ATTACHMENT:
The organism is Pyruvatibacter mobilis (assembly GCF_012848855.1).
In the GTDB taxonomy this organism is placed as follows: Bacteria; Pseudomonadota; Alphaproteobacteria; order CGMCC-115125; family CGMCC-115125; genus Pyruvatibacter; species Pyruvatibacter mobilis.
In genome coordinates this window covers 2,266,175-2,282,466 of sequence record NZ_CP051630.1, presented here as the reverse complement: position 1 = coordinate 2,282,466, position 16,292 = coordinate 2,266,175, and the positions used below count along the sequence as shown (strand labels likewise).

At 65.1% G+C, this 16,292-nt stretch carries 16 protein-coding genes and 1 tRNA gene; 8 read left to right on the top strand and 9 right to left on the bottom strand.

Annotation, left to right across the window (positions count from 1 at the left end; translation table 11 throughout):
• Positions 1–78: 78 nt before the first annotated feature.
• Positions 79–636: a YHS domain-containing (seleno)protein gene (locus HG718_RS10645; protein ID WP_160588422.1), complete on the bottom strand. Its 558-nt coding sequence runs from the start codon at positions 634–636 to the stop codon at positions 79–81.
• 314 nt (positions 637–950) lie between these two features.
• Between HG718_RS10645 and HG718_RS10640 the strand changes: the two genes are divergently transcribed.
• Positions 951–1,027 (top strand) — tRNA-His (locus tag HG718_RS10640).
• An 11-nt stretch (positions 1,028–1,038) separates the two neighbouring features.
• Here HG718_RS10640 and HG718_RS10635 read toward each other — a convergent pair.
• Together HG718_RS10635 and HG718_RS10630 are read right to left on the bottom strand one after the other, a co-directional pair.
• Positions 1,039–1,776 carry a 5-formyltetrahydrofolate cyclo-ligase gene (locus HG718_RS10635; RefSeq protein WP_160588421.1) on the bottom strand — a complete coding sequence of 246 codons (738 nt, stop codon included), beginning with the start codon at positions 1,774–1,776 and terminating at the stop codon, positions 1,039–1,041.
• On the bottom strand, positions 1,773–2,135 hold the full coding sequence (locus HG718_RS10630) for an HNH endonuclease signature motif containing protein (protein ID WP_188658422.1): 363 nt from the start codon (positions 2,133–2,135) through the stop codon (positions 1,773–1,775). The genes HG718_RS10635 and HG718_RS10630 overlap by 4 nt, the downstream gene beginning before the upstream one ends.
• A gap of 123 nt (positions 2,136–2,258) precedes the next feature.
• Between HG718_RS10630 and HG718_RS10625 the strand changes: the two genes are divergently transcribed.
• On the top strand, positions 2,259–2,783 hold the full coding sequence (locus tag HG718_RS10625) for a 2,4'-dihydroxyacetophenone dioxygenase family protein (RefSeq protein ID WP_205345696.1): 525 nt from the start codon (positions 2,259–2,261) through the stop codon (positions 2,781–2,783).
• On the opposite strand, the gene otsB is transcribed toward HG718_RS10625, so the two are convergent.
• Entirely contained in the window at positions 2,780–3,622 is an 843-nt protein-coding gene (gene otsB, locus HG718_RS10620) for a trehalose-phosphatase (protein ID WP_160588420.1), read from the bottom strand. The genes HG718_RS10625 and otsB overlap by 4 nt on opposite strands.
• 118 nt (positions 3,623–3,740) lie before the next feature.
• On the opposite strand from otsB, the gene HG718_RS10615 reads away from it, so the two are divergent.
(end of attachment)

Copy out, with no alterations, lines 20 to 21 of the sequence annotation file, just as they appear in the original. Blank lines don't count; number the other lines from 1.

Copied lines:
• Entirely contained in the window at positions 2,780–3,622 is an 843-nt protein-coding gene (gene otsB, locus HG718_RS10620) for a trehalose-phosphatase (protein ID WP_160588420.1), read from the bottom strand. The genes HG718_RS10625 and otsB overlap by 4 nt on opposite strands.
• 118 nt (positions 3,623–3,740) lie before the next feature.